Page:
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Irritable Bowel Syndrome Awareness Month: recent advances in diagnostics and treatment

April is observed as Irritable Bowel Syndrome Awareness Month. Irritable Bowel Syndrome Awareness Month aims to raise awareness about IBS. This event encourages people who have symptoms of IBS to seek medical advice, to reduce the social stigma associated with IBS by encouraging people to talk more about this condition. Irritable bowel syndrome (IBS) is a common disorder that affects the large intestine. Signs and symptoms include cramping, abdominal pain, bloating, gas, and diarrhea or constipation, or both. IBS is a chronic condition.

Foods That Trigger IBS Attacks
  • Fiber-filled foods.
  • Food and drinks with chocolate, alcohol, caffeine, fructose or sorbitol.
  • Carbonated drinks.
  • Large meals.
  • Fried and fatty foods.

There is no cure for IBS. Treatment is aimed at symptom relief. Initially, your doctor may have you make certain lifestyle changes. These “home remedies” are typically suggested before the use of medication.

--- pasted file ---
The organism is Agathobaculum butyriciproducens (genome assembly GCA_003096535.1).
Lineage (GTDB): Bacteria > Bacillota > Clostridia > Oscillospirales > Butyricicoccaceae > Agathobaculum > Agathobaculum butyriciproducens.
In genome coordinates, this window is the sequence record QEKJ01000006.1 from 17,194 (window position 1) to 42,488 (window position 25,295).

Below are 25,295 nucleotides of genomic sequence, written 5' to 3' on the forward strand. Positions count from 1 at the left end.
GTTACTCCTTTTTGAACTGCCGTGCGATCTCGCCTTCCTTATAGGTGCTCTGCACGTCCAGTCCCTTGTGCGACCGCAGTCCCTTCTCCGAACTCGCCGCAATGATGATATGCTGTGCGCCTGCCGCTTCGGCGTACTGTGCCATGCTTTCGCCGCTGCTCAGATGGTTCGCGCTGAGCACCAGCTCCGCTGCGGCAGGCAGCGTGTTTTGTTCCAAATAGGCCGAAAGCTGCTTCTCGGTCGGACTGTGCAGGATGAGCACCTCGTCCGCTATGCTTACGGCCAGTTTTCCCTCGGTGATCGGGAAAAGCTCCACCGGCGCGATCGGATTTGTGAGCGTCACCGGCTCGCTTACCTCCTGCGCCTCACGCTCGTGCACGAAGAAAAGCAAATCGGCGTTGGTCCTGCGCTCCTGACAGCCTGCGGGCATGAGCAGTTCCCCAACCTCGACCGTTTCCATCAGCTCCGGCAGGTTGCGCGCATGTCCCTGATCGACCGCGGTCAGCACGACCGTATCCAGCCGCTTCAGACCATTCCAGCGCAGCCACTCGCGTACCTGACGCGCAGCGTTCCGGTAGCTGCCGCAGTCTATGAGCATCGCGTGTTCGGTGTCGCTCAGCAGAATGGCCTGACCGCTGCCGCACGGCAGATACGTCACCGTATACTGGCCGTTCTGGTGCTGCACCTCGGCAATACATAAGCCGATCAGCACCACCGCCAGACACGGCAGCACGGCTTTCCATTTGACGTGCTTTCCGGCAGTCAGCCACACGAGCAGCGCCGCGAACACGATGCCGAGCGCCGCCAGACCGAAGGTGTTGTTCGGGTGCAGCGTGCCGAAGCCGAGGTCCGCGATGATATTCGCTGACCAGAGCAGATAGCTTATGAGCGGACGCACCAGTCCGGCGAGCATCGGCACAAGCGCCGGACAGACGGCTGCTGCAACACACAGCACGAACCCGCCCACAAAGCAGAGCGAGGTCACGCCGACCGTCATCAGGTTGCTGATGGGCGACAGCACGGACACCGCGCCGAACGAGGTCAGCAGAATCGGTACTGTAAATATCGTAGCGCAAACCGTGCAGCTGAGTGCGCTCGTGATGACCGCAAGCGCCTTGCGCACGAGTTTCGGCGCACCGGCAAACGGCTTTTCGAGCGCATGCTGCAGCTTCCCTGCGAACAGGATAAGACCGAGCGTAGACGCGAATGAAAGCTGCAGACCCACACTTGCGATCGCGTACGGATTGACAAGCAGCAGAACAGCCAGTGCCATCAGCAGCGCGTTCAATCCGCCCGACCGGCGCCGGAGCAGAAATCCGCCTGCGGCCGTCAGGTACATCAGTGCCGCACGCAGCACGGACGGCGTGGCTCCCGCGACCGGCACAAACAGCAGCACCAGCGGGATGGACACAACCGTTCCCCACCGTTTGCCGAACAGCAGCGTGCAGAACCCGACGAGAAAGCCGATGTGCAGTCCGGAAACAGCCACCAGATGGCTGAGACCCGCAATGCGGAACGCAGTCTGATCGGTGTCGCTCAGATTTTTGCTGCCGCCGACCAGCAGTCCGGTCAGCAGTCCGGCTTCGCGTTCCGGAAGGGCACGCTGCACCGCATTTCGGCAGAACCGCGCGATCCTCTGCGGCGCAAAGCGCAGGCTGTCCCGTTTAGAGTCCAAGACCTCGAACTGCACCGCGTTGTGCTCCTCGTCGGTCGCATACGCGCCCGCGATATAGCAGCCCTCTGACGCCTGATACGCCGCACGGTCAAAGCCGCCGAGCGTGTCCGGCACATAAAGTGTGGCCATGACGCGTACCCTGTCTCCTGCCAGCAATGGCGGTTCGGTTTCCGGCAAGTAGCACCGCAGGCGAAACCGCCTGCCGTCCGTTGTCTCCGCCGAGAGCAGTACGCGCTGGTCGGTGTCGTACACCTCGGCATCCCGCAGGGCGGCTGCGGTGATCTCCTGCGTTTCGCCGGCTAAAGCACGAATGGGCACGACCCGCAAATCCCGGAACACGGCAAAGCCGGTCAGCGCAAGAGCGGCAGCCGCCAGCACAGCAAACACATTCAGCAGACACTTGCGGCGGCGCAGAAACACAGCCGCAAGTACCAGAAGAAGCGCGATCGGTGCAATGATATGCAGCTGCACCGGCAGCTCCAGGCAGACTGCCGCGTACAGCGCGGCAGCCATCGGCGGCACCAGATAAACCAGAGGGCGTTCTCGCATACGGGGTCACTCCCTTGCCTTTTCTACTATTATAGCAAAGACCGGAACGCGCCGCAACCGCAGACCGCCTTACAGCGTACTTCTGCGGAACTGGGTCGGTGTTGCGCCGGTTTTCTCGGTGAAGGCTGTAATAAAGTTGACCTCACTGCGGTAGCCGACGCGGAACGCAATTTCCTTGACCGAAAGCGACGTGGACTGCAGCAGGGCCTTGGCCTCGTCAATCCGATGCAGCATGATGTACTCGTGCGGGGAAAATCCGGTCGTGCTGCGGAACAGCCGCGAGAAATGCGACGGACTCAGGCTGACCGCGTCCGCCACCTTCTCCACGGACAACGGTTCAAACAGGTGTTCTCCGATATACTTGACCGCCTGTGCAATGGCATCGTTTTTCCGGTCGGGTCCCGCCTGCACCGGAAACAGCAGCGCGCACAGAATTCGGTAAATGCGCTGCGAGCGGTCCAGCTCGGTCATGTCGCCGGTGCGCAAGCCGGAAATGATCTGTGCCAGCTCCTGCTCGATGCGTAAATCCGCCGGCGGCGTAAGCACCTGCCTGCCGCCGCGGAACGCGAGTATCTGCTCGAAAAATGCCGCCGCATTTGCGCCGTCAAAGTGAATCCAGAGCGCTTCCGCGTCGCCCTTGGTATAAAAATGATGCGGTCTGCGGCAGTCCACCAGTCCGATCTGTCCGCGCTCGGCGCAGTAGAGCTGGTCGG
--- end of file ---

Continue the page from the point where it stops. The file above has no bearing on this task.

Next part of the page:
Several IBS studies have found an association between hypnotherapy and long-term improvement in gastrointestinal symptoms, anxiety, depression, disability, and quality of life.

FDA approves reintroduction of Zelnorm for IBS-C in certain women

The FDA approved the reintroduction of Zelnorm, a twice-daily oral treatment for irritable bowel syndrome with constipation in women aged under 65 years, according to a company press release.


Protective bacteria found in patients with IBS

Although diversity of the gut microbiota in patients with irritable bowel syndrome was similar to controls, a systematic review published in Gastroenterology identified specific bacteria that were either present or protective in IBS.

FDA approves Trulance for IBS-C

In January, Synergy Pharmaceuticals announced the FDA approved Trulance for the treatment of constipation-predominant IBS (IBS-C) in adults. This is the second indication for Trulance (plecanatide), which the FDA first approved for chronic idiopathic constipation (CIC)


The only drug currently approved for IBS-D is alosetron, a 5-HT3 antagonist that may relieve abdominal pain and slow colonic and small bowel transit. Alosetron was withdrawn from the market for safety reasons in 2000 and was reintroduced in 2002 with a more restricted indication.

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